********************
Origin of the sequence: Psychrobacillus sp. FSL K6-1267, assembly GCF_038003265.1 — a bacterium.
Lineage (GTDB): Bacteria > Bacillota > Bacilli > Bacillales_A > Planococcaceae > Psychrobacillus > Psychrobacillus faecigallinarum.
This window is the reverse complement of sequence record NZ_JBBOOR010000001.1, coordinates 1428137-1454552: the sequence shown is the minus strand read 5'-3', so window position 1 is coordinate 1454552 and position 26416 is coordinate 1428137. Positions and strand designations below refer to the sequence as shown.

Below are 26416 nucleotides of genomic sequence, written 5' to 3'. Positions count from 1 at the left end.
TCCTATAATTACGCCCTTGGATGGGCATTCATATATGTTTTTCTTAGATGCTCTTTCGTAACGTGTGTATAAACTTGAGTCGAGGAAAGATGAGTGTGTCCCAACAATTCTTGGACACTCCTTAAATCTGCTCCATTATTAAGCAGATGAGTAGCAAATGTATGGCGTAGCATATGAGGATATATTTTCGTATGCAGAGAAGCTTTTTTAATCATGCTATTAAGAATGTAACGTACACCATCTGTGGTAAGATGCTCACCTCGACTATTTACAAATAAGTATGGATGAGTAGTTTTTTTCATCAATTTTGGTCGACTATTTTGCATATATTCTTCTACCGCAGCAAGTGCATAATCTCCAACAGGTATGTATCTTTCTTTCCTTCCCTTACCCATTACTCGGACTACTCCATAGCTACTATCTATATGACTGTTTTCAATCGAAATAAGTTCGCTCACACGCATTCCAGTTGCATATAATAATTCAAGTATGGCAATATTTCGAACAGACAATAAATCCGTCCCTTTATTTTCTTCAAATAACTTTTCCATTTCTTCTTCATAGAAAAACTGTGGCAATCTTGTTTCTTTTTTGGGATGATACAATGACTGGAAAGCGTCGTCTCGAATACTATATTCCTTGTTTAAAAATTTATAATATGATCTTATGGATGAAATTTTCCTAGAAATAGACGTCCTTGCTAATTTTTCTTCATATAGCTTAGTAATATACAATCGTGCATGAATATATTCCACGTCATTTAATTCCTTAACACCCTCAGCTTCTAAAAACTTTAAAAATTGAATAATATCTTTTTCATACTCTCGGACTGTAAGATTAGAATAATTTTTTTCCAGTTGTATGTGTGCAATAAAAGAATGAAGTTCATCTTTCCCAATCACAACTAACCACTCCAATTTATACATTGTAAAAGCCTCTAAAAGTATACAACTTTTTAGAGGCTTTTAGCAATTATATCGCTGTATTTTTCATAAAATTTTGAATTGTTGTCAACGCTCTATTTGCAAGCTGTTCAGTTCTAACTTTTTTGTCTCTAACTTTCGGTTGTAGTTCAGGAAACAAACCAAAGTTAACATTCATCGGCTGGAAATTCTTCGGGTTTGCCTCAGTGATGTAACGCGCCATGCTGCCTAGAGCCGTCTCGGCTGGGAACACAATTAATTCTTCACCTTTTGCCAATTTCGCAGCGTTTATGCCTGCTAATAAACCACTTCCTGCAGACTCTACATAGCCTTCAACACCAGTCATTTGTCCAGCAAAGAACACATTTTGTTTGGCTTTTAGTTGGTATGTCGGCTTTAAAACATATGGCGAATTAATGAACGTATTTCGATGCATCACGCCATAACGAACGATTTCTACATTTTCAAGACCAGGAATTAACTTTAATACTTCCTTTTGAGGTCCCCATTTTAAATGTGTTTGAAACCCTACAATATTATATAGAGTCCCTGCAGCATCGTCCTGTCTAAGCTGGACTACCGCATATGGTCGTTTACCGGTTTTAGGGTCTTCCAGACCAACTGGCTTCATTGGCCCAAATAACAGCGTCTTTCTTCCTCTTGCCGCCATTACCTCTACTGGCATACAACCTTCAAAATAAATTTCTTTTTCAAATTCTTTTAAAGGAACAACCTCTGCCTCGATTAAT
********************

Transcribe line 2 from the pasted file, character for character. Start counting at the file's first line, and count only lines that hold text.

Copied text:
Lineage (GTDB): Bacteria > Bacillota > Bacilli > Bacillales_A > Planococcaceae > Psychrobacillus > Psychrobacillus faecigallinarum.